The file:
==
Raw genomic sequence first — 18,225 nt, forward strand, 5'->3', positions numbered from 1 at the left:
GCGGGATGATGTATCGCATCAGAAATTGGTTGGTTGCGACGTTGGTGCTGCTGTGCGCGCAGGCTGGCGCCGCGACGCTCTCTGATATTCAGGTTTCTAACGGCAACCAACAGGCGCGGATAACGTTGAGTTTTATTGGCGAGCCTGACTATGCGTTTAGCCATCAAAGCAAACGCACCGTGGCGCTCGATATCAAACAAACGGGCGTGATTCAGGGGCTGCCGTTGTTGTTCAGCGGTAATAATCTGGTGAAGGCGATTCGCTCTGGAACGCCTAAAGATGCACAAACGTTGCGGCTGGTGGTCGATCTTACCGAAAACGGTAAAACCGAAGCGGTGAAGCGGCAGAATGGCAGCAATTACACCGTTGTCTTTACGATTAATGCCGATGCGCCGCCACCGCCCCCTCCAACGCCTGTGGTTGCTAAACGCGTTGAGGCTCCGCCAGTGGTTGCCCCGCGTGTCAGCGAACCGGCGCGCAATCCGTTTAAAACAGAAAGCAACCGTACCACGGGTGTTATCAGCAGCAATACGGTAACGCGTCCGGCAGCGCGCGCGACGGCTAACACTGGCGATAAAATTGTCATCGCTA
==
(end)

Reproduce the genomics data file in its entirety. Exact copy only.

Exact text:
Raw genomic sequence first — 18,225 nt, forward strand, 5'->3', positions numbered from 1 at the left:
GCGGGATGATGTATCGCATCAGAAATTGGTTGGTTGCGACGTTGGTGCTGCTGTGCGCGCAGGCTGGCGCCGCGACGCTCTCTGATATTCAGGTTTCTAACGGCAACCAACAGGCGCGGATAACGTTGAGTTTTATTGGCGAGCCTGACTATGCGTTTAGCCATCAAAGCAAACGCACCGTGGCGCTCGATATCAAACAAACGGGCGTGATTCAGGGGCTGCCGTTGTTGTTCAGCGGTAATAATCTGGTGAAGGCGATTCGCTCTGGAACGCCTAAAGATGCACAAACGTTGCGGCTGGTGGTCGATCTTACCGAAAACGGTAAAACCGAAGCGGTGAAGCGGCAGAATGGCAGCAATTACACCGTTGTCTTTACGATTAATGCCGATGCGCCGCCACCGCCCCCTCCAACGCCTGTGGTTGCTAAACGCGTTGAGGCTCCGCCAGTGGTTGCCCCGCGTGTCAGCGAACCGGCGCGCAATCCGTTTAAAACAGAAAGCAACCGTACCACGGGTGTTATCAGCAGCAATACGGTAACGCGTCCGGCAGCGCGCGCGACGGCTAACACTGGCGATAAAATTGTCATCGCTA